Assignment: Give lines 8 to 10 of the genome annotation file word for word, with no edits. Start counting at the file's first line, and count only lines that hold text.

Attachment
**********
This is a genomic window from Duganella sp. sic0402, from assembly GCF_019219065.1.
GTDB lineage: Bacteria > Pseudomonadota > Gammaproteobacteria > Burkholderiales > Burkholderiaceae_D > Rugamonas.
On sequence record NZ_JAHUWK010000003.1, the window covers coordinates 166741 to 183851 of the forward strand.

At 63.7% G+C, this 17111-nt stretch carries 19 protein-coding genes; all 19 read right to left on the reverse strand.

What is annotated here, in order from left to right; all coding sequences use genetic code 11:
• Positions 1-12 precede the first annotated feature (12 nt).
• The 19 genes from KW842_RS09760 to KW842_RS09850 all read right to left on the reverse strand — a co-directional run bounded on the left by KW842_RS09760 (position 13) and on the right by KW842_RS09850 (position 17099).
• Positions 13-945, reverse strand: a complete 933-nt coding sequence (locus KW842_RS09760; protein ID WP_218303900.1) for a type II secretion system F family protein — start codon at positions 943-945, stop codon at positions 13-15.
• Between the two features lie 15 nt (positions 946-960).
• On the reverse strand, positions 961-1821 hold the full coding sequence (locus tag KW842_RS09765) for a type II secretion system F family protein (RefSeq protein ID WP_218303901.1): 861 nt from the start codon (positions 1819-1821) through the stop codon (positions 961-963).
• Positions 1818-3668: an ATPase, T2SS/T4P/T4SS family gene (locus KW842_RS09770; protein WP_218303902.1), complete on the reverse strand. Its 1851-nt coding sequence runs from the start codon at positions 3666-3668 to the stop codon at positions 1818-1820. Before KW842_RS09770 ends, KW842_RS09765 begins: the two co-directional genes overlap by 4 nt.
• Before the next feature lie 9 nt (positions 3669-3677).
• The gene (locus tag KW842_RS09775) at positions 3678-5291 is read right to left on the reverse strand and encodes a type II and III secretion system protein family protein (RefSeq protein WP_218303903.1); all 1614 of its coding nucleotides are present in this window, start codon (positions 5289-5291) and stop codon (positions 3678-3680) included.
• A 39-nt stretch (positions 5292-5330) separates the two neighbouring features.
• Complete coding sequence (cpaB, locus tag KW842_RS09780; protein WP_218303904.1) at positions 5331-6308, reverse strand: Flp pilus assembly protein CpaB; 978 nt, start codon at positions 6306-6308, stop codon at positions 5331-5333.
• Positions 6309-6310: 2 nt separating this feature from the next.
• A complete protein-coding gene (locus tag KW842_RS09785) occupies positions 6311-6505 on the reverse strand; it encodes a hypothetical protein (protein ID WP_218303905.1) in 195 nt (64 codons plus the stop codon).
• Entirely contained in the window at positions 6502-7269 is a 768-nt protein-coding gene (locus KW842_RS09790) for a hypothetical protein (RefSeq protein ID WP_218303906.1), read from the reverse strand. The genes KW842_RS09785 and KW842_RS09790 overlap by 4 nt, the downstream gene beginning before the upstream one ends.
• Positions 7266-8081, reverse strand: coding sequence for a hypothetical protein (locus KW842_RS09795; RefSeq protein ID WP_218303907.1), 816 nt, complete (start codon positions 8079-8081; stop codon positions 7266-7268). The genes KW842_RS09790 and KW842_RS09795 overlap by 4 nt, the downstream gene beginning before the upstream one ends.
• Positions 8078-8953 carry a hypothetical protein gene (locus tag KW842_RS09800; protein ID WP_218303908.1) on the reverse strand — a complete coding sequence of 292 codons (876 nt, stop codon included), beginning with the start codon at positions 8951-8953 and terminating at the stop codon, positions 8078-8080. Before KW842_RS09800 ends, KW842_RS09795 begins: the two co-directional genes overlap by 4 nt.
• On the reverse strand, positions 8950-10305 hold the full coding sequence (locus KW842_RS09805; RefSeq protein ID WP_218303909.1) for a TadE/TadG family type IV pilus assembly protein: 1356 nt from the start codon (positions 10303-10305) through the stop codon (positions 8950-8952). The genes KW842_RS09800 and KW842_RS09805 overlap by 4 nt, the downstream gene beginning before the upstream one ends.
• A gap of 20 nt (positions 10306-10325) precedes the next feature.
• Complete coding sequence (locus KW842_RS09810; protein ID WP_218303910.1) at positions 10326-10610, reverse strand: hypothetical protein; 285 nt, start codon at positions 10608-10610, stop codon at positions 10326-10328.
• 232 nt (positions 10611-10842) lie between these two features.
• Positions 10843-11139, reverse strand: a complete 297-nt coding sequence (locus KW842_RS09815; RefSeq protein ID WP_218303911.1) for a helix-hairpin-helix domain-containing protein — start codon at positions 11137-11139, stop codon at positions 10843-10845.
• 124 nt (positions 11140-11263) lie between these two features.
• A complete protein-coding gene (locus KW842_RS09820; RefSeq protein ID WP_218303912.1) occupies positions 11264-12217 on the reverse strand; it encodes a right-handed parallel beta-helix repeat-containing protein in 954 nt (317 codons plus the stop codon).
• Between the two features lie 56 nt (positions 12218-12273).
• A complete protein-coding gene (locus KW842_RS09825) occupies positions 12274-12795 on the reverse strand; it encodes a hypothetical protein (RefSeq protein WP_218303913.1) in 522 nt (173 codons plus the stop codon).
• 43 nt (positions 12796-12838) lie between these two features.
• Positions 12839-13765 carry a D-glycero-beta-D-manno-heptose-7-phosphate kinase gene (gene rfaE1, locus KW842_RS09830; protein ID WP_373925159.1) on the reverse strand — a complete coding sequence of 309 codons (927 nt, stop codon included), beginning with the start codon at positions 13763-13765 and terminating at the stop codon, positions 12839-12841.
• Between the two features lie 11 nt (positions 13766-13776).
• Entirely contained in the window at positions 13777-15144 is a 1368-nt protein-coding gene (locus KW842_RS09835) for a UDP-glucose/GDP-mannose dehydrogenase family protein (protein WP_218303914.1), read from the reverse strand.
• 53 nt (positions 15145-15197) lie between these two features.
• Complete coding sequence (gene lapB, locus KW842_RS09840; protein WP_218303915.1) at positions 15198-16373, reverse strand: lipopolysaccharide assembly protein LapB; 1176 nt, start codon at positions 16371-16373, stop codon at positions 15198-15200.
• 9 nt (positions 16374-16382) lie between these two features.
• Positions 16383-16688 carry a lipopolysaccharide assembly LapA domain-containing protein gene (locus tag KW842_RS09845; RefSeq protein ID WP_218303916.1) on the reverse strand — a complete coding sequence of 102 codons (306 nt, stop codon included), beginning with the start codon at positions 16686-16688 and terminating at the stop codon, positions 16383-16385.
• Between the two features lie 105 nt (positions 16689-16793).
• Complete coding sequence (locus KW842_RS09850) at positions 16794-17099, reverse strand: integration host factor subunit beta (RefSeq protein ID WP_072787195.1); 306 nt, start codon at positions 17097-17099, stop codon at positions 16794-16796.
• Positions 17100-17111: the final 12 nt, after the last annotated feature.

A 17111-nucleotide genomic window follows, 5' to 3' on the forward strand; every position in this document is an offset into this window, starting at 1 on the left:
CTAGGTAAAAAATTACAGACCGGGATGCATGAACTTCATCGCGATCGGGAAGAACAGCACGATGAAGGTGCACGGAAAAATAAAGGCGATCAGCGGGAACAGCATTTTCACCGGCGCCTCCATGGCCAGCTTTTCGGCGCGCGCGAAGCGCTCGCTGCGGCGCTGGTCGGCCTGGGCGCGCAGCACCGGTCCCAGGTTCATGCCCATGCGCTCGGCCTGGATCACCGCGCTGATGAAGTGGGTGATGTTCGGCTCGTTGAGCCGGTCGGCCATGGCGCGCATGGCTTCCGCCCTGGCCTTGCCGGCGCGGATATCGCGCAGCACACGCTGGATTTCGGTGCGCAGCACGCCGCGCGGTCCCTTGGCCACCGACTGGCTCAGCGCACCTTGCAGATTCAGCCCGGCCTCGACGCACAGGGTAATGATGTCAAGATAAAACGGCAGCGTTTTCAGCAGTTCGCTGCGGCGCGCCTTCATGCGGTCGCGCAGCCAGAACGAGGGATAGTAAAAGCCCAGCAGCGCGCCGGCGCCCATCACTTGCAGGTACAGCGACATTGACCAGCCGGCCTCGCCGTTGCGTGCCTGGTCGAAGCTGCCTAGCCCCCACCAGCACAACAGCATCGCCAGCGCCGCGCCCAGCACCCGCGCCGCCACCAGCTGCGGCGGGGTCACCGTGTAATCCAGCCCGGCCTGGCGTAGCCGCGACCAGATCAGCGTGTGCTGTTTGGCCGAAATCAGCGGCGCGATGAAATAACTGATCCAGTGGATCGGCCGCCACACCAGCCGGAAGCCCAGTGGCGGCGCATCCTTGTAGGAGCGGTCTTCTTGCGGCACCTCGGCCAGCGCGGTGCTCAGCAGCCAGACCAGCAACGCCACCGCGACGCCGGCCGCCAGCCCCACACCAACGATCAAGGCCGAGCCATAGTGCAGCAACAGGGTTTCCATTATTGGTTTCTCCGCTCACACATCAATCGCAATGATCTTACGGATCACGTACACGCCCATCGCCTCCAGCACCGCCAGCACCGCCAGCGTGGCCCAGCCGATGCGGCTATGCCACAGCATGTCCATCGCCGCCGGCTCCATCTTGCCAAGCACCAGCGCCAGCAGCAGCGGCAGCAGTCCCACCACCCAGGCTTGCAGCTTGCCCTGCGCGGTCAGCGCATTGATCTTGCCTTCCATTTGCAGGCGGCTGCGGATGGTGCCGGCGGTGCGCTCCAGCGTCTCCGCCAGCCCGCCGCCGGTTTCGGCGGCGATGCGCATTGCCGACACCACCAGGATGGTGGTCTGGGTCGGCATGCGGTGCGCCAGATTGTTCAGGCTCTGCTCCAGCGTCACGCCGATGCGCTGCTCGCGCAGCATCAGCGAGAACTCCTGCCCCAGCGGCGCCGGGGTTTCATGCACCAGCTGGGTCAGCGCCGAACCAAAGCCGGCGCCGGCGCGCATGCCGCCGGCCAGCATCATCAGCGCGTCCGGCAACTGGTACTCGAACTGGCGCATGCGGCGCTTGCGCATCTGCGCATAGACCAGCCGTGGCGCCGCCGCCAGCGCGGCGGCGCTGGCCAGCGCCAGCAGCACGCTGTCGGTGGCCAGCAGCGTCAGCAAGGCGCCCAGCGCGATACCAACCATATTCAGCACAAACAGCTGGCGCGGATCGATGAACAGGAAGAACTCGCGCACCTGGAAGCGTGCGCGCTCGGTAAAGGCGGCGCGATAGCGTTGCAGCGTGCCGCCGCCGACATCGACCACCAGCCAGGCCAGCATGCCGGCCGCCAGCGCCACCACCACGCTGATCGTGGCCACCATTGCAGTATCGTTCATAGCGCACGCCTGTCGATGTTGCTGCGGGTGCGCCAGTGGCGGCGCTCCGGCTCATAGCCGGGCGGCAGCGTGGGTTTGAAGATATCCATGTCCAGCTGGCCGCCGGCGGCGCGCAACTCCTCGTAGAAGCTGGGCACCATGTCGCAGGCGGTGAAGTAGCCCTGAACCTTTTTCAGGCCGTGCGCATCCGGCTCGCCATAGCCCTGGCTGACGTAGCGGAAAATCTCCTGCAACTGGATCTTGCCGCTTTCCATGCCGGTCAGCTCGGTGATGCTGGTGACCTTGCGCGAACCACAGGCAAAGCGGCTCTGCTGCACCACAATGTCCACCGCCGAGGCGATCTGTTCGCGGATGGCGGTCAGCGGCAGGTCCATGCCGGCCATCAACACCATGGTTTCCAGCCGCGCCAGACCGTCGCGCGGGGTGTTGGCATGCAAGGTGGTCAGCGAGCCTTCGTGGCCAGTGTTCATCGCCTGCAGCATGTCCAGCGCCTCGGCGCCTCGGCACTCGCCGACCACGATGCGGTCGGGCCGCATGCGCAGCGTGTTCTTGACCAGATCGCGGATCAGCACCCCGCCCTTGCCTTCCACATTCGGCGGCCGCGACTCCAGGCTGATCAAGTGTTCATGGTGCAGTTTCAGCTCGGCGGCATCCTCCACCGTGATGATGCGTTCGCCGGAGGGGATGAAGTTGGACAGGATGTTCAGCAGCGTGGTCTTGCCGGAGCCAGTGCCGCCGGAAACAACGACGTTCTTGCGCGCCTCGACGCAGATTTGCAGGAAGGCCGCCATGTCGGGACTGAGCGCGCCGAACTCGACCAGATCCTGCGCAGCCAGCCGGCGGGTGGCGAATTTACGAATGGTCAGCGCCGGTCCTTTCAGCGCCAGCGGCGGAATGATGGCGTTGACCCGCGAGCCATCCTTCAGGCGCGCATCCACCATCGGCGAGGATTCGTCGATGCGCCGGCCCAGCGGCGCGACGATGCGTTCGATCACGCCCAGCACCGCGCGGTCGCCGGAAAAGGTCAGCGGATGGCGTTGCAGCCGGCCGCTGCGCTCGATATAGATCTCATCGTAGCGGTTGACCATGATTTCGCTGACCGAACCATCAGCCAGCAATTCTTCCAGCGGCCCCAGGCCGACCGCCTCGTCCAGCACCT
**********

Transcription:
• Positions 13-945, reverse strand: a complete 933-nt coding sequence (locus KW842_RS09760; protein ID WP_218303900.1) for a type II secretion system F family protein — start codon at positions 943-945, stop codon at positions 13-15.
• Between the two features lie 15 nt (positions 946-960).
• On the reverse strand, positions 961-1821 hold the full coding sequence (locus tag KW842_RS09765) for a type II secretion system F family protein (RefSeq protein ID WP_218303901.1): 861 nt from the start codon (positions 1819-1821) through the stop codon (positions 961-963).